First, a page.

BOSTON — When LaShyra “Lash” Nolen was learning about how to recognize signs of Lyme disease in a class at Harvard Medical School, a fellow Black classmate pointed out that all the examples featured people with white skin. ”How would I recognize these on someone’s skin who looked like mine?” her classmate asked.
“The professor just said, ‘Well, it would look more purple, but honestly — I can’t really tell you.’”
The exchange made Nolen, now a third-year medical student at Harvard and founder of the community health care organization We Got Us, reflect on the ways that medical education treats whiteness as the standard in patient care — and on the racism that Black doctors and medical students frequently encounter.
“It’s difficult for patients to acknowledge the fact that we’re medical students and [they] can’t fathom the fact we’re going to be future doctors,” Nolen said at a STAT Summit panel on Wednesday. She and other panelists were there to discuss the dearth of Black doctors in medicine: While Black people make up over 13% of the U.S. population, only 5% of doctors are Black.
One reason for the lack of Black doctors today can be traced back to the century-old Flexner Report, explained panelist Alden Landry, assistant dean at the Office for Diversity Inclusion and Community Partnership at Harvard Medical School. The report, commissioned by the American Medical Association and the Carnegie Foundation to raise medical standards, resulted in the closure of over half of North American medical schools in the early 1900s, including five of seven Black medical schools. Had those schools remained open, the U.S. could have seen a 29% increase in graduating Black physicians in 2019 alone, according to one estimate published in the journal JAMA Network Open.
Landry also raised the question of why the number of Black men accepted to medical school has declined between 1978 and 2014, despite the number of seats in medical schools growing. He pointed out that the root of the issue goes all the way back to local public education.
“K-12 education is so disparate based on your lived environment, the tax base that you’re coming from, from the town that you live in, the opportunities that are available to you as a high school student engaged in advanced level courses,” Landry told told panel moderator Usha Lee McFarling, who wrote for STAT earlier this year about how Black doctors are forced out of residencies at far higher rates than white doctors. Students may be interested in pursuing careers in medicine, he said, but “the lack of opportunities in that K-12 space” remains an obstacle.
Eighty percent of incoming medical students come from the top two quintiles of family income, said Landry, which means that the majority of students who become doctors also grew up with the resources he mentioned.
“The issue of entering medicine is an issue of access,” agreed Nolen, who is also the first Black woman to serve as president of the Harvard Medical School student council. “Because as a first-generation medical student, in order to be competitive to apply to medical school, I had to find shadowing opportunities. But what does that look like when no one in your family or in your circle is in the health care field?”
Nolen went on to discuss how the systemic racism that leads to a lack of economic opportunities for low-income Americans can get in the way of the medical school application process. ”My family and I are originating from Compton, California, which is a low-income community, and I didn’t have anyone to really help guide me when it came to the financial challenges that came with applying to medical school,” she said. Nolen continued:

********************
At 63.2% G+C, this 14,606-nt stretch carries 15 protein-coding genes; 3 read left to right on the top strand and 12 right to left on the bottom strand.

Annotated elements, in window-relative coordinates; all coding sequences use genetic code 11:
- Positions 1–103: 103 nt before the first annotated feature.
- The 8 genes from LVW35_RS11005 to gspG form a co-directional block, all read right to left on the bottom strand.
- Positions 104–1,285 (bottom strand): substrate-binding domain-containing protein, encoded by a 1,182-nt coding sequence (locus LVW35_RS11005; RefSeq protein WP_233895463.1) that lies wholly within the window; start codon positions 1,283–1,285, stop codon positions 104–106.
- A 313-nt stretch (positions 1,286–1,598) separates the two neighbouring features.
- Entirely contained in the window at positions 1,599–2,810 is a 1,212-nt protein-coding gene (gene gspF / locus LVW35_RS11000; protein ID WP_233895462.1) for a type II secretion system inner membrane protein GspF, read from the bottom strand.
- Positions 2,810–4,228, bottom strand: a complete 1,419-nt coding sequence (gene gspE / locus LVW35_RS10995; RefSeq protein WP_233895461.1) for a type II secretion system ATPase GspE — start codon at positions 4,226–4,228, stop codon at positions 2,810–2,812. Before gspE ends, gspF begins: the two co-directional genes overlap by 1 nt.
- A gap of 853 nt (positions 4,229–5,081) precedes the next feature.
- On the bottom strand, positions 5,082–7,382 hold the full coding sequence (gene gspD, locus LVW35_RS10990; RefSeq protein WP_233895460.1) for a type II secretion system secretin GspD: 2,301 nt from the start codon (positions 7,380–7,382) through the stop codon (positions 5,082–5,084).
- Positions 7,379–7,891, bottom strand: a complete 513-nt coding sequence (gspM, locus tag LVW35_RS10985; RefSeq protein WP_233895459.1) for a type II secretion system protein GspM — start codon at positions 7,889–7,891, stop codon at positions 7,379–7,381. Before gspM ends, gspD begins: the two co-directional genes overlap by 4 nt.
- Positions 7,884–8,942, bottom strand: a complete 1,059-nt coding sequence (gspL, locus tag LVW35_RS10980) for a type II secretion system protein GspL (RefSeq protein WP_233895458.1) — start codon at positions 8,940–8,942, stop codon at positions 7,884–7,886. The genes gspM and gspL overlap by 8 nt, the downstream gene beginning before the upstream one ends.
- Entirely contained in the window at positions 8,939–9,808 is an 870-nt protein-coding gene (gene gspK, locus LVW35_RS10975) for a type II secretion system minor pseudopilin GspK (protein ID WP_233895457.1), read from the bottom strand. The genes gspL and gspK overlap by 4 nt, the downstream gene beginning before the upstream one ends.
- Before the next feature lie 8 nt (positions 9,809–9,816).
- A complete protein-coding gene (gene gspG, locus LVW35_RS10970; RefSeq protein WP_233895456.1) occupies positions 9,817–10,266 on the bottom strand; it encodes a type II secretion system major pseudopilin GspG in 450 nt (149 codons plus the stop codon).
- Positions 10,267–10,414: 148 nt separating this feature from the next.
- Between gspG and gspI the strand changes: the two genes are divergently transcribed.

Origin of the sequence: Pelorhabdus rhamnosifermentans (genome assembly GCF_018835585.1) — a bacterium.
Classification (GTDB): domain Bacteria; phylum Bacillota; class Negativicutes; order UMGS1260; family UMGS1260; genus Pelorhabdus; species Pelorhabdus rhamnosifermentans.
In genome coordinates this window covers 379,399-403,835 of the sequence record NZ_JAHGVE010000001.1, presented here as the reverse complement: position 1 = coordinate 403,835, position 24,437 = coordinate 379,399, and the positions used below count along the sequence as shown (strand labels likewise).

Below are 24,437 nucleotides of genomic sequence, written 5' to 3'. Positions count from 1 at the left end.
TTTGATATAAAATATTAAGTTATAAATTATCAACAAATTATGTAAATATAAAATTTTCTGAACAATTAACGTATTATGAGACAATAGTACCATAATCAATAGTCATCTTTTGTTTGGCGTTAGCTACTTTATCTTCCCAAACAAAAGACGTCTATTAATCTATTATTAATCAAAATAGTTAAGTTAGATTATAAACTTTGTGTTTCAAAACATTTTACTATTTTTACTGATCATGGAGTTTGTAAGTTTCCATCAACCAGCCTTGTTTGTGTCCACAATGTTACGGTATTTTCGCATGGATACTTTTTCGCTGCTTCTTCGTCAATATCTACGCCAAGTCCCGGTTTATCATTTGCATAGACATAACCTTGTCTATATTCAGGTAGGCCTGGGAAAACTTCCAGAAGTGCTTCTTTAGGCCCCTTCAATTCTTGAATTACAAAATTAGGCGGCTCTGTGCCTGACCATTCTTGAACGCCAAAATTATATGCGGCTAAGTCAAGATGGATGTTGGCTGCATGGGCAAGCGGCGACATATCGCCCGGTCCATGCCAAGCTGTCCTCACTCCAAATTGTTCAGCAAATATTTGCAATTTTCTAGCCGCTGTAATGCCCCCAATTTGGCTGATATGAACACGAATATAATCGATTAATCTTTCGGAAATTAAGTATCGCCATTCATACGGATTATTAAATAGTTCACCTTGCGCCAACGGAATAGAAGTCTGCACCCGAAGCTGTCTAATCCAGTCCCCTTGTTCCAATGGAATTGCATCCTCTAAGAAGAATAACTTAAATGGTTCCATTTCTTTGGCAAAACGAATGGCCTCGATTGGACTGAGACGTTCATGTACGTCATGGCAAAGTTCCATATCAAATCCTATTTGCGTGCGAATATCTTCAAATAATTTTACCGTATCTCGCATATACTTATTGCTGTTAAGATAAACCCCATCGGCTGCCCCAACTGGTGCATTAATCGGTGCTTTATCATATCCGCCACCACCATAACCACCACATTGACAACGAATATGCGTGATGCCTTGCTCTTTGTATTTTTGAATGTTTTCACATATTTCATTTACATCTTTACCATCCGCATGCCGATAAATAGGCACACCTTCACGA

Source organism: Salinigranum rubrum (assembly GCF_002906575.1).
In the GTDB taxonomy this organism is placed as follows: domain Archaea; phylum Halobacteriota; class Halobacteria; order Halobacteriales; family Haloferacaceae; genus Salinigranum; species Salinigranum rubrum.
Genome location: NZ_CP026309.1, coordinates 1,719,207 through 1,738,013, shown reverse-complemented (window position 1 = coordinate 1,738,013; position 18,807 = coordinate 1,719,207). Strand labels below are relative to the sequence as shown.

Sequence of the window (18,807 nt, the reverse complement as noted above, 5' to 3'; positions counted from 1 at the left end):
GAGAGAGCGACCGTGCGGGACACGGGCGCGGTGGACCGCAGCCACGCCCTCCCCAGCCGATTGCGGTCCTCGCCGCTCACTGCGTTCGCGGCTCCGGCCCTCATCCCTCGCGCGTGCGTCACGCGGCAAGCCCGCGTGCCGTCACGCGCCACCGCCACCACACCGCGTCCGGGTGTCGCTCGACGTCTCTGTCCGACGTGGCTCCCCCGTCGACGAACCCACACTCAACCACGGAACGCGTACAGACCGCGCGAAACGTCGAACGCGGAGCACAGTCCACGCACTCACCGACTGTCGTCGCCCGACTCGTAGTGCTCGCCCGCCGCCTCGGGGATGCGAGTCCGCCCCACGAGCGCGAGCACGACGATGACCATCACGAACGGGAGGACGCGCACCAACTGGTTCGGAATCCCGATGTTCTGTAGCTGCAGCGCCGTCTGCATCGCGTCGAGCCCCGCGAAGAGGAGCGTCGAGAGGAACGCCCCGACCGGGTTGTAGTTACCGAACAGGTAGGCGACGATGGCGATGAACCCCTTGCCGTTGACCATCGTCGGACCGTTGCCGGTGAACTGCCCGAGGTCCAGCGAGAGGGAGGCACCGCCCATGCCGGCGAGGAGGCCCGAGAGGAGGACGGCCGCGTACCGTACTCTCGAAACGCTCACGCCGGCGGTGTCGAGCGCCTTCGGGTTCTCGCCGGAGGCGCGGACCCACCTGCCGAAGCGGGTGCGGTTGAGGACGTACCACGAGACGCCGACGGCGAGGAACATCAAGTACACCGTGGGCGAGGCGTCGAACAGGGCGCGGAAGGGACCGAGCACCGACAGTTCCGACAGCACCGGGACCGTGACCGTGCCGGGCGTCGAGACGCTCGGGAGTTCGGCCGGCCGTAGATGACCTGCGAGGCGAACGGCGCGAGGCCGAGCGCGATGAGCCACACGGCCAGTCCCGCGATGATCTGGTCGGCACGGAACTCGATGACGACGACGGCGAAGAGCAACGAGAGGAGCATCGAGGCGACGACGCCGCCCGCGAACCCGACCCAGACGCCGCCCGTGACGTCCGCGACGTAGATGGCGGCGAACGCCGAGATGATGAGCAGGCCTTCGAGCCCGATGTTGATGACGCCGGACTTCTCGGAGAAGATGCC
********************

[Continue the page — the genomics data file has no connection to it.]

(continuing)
“You’re looking at over a $100 [fee] per medical school you apply to. Then on top of that, you have to think about your flights for when you get into these schools for interviews, and then you have re-visits. And then on top of that, you think about having to pay for the MCAT, which costs $500. That’s not including the prep for taking the MCAT. So really it becomes a race of who has the funds and the resources to even be a competitive applicant for medical school.”
Mytien Nguyen, an M.D./Ph.D. student in Yale School of Medicine’s immunobiology department, grew up in a low-income, biracial Vietnamese-Black immigrant household and has studied the experiences of historically excluded groups in medicine. “We found that students from marginalized backgrounds are more likely to experience mistreatment and discrimination based on their race, gender, and disability status as well as exclusion from opportunities like honor societies [like] Alpha Omega Alpha and research mentorship and opportunities,” Nguyen said. Those effects only get worse for students who are identified with more than one marginalized identity.
These negative experiences not only impact the path of marginalized medical students, she said, but also affect younger generations. Nguyen’s younger brother, after witnessing her experiences, has come away with a very negative perception of the field.
As the Supreme Court looks likely to rule against affirmative action at U.S. schools, Landry said that he “wholly expect[s] to see a dropoff” in medical school admissions of students from marginalized communities, given what happened at University of Michigan and University of California schools after similar policies were eliminated there.
As for solutions to the lack of Black doctors, Nguyen said that eliminating the financial barriers that may prevent some applicants from opting into medical school would be a start. “Right now, medical education is an individual investment,” she said. “I think we need to make it a societal investment.”